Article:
Seven Solutions to Healthcare Reform (Part 7 of 7)

To those that have endured our entire Seven Solutions to Healthcare Reformseries, I thank you. I will confirm President Trump’s statement was 100% correct, “healthcare is complicated.”

Healthcare is so complicated, that President Trump is one of eighteen other United States Presidents who have tried to expand, reform or fix healthcare in America – totaling over more than 100 years. Therefore, if we tried to talk about healthcare reform in an abbreviated basis, seven blogs were the least we could do.

As a teaser in our last blog, we mentioned that, “if we were advising the President, we would advise he start with our seventh solution first.” Here is what we wrote as the seventh solution in our “Death of Obamacare” blog as we forecast back in November 2016.

7. Allow “free market” competition into the healthcare process where it makes sense, and the cost of providing healthcare services, goods, and products can bring meaningful cost savings while maintaining quality of care.  

Most people in the U.S. seem to think there is a “free-market” in healthcare, there is not. I will highlight a few cases below, and propose a more “national” solution to help create more of a free-market in healthcare. If we are right, it will translate into better care, lower cost, and true, less restrictive competition based on price and quality.

First, we must go back to the U.S. Constitution and Federal Statues. The United States Constitution has an effective Interstate Commerce Clause – it is in Article 1, Section 8, Clause 3 of the U.S. Constitution – this Clause gives Congress the power “to regulate commerce with foreign nations, and among the several states, and with the Indian tribes.”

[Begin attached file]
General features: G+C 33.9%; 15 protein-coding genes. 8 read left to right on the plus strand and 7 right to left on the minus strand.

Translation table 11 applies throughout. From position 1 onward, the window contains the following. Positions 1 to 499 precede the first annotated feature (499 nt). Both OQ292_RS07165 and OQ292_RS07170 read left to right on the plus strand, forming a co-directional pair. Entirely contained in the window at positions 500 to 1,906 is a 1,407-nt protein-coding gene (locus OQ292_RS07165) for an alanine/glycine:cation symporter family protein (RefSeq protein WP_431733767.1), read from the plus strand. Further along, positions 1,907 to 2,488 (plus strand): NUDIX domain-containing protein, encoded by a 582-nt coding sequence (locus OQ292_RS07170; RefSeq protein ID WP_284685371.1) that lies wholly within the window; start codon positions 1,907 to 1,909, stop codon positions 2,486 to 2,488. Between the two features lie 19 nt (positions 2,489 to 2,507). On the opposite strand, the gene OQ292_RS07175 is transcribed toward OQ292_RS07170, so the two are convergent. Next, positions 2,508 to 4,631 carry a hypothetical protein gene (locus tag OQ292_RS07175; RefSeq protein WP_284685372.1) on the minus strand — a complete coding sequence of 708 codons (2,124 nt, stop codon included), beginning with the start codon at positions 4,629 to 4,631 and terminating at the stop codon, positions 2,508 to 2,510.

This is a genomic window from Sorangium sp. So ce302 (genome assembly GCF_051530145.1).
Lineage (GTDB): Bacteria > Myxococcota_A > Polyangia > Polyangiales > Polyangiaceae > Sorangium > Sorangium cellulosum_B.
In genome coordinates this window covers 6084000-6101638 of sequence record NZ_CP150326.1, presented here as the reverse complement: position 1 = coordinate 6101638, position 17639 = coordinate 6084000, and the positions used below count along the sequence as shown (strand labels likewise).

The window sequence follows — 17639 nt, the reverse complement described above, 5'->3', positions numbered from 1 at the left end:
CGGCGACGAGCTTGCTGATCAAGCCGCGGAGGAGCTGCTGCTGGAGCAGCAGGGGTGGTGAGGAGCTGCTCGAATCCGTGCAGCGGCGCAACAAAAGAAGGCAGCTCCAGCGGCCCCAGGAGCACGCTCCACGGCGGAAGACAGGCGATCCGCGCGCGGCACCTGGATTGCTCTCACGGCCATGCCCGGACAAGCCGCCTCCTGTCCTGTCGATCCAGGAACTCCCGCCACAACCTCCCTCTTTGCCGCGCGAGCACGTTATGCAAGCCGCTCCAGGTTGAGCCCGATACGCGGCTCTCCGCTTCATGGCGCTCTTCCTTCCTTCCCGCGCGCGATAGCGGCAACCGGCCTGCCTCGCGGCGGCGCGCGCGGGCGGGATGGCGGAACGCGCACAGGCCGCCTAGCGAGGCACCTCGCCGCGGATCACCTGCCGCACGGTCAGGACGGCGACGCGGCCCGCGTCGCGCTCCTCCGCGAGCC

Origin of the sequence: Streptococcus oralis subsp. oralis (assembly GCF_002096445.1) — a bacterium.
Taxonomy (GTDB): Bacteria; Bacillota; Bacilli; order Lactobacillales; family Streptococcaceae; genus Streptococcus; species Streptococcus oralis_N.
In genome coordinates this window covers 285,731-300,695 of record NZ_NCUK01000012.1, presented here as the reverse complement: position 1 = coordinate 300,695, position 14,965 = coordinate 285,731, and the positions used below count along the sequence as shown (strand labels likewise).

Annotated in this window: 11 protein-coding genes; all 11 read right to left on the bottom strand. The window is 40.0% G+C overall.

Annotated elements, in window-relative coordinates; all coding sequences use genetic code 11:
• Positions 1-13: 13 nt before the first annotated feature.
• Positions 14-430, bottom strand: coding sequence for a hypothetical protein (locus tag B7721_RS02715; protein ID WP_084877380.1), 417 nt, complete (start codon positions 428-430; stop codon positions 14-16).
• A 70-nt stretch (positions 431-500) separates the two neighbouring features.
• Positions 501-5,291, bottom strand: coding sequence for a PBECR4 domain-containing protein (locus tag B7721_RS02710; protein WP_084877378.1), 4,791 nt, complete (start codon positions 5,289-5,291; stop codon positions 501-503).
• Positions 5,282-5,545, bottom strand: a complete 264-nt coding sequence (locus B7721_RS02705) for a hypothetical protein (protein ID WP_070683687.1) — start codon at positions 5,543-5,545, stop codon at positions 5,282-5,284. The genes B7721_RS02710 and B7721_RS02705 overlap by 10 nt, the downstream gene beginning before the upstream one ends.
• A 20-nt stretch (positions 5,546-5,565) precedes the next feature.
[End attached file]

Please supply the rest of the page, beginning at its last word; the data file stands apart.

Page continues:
Historically, this has been a fundamental tool used by Congress to make material changes in a wide range of areas. From equal rights and segregation, to aviation, automobiles, occupational safety and early segments of commerce in American life.

Why is that important to healthcare? That is a great question!

First, though programs like Medicare are national in scope and regulations, and large corporations are excluded from state insurance and benefits supervision via The Employee Retirement Income Security Act of 1974 (ERISA), each state controls their own healthcare.

The fact that states control healthcare is important. It is important if you want to practice medicine. All states have laws that control the practice of medicine. So, you can’t easily go from state to state, or provide services “interstate” as there is no effective reciprocity.

Nearly all states require the same thing. All the boards and medical school requirements are national however, the doctors must apply for, pay and transact at a state level.

Why is this so important?

In one case, this allows for what we think would be an explosion, telemedicine. For example, a world-class expert would have to be licensed in both California and Florida just to consult with a patient. This is absurd!

In the era of airplanes, internet, iPhone, Skype, AND cloud-based EHRs, why limit where a doctor can practice medicine? In another example, national health insurance companies cannot sell healthcare policies “across state lines.” Not only does the company need to be qualified and regulated in their home state, but also they must be in every other state they conduct business. To make matters worse, the broker or agent that handles the policy must also be registered and licensed in the state they work and the state they sell in or process a health policy. This is nearly unheard of in most other industries.